Who's at Risk for Developing Glaucoma?

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Who's at Risk for Developing Glaucoma?

The Glaucoma Research Foundation estimates that over 3 million people in the U.S. have Glaucoma. Yet, only half of them know they have this disease.

This misunderstood disease can affect anyone, leading to blindness if left untreated. Because there are few symptoms until it’s advanced, it’s important to know the risk factors and have a regular eye exam. 

At Focus Refined Eye Care, Dr. Bimal Patel, OD, examines your eyes and has state-of-the-art technology for diagnosing the four types of glaucoma. He’s located in The Heights and Montrose sections of Houston, Texas. 

What is glaucoma? 

Glaucoma is an eye disease affecting the optic nerve and leading to blindness. There’s no cure for glaucoma, but it can be managed if caught early.

Since the symptoms include general feelings like headaches and eye pressure, you may not connect them to a significant problem. For that reason, it can be easy to miss the symptoms until the disease is advanced. You can prevent glaucoma by knowing who’s most at risk and getting regular eye exams.

Glaucoma risk factors 

Glaucoma is a common disease, and like many diseases, genetics, and age play a role. If we catch glaucoma early, we can often manage it with prescription eye drops or laser therapy. 

Family history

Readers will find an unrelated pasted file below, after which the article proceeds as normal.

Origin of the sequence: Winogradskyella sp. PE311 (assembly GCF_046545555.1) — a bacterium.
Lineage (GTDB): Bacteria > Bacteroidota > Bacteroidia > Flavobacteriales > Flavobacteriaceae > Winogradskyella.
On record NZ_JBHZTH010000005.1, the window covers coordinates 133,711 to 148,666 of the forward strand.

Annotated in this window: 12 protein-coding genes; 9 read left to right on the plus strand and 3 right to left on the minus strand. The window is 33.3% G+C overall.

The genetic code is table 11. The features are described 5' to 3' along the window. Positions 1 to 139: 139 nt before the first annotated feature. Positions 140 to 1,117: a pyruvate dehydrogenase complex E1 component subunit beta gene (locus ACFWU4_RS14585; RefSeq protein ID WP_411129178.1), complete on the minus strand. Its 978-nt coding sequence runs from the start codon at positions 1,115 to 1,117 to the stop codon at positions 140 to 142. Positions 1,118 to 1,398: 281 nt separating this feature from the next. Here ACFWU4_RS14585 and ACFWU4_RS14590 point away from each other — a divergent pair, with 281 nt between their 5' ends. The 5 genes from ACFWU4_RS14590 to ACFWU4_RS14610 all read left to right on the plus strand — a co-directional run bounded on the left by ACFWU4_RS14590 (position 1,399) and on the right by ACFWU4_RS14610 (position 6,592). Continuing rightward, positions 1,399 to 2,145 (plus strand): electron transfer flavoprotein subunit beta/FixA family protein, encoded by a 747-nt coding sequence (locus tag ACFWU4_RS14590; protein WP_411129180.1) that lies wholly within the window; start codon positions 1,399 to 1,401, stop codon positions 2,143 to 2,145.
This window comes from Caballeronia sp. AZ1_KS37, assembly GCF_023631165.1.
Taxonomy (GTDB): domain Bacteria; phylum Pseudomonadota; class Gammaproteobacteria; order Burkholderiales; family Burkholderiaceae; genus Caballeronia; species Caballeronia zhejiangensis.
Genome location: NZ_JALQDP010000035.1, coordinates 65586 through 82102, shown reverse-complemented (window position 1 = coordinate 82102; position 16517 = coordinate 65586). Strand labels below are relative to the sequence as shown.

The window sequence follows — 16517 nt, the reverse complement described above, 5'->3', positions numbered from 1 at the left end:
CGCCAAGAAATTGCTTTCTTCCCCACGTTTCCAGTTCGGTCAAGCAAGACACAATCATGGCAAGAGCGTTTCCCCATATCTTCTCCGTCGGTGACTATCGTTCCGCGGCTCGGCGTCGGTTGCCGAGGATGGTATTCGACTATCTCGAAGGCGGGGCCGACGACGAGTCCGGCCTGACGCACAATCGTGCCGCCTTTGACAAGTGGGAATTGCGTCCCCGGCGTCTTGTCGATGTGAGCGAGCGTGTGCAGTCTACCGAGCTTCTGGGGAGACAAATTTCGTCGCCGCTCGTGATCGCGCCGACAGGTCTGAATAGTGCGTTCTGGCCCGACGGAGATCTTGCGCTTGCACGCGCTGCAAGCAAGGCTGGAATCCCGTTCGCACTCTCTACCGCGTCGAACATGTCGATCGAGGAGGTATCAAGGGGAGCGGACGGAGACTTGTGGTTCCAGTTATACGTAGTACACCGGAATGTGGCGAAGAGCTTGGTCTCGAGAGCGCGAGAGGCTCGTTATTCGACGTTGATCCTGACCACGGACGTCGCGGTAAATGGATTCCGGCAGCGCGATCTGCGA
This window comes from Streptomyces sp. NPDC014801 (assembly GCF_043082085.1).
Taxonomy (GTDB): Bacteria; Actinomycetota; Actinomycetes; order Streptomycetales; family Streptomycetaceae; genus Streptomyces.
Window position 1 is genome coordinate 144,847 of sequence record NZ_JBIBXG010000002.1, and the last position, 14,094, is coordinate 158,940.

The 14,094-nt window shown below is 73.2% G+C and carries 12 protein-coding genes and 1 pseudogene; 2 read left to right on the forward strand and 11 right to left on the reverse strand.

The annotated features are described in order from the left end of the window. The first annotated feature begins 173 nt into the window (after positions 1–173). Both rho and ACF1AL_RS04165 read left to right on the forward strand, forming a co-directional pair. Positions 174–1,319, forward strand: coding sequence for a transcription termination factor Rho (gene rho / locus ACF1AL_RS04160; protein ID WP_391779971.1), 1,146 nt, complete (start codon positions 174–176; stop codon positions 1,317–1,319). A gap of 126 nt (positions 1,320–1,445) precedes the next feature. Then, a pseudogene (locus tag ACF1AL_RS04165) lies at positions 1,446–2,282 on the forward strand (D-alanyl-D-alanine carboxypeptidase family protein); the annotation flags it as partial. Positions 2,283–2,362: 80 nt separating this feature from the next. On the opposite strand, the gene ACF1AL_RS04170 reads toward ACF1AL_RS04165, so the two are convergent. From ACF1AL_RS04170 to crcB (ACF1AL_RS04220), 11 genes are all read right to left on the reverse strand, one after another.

Genetics plays a major role in glaucoma risk factors. If you have a family history of glaucoma, your risks are higher. This is especially true if it’s a close family member like a parent or sibling. 

You may be genetically predisposed to structural abnormalities in your eye that can lead to glaucoma. Race and ethnicity contribute as well. For example, non-whites are at greater risk for glaucoma. African Americans are more likely to contract glaucoma, and those with Asian heritage are most at risk for a type of glaucoma called normal tension glaucoma


While glaucoma can affect anyone at any age, the risk increases past 40. There’s a type of glaucoma called “Primary open-angle glaucoma (POAG).” It’s the most common and related to the aging eye. Your eyes have a drainage system that keeps the right amount of moisture in your eyes. But, this drainage system becomes less efficient over time. That leads to a buildup of intraocular pressure (IOP.) This pressure damages the optic nerve, which can lead to blindness. 

Regular eye exams can catch glaucoma in its early stages, and we can create a treatment plan. 

Medical Conditions

People with diabetes are at higher risk of many diseases including a type of glaucoma called neovascular glaucoma. Those with heart disease and hypertension can also be at risk. These conditions affect the blood vessels in your body and can impact your eyes. 

Other risk factors include those with eye injuries, those with nearsightedness, thin corneas, and sometimes extended use of corticosteroids. 

While age, race, and family history are glaucoma risks that are out of your control, getting regular eye exams is very much within your control. Early detection is critical for your eye health and maintaining clear vision. 

Focus Refined Eye Care serves The Heights and Montrose neighborhoods of Houston, Texas. You can contact us here to book your appointment.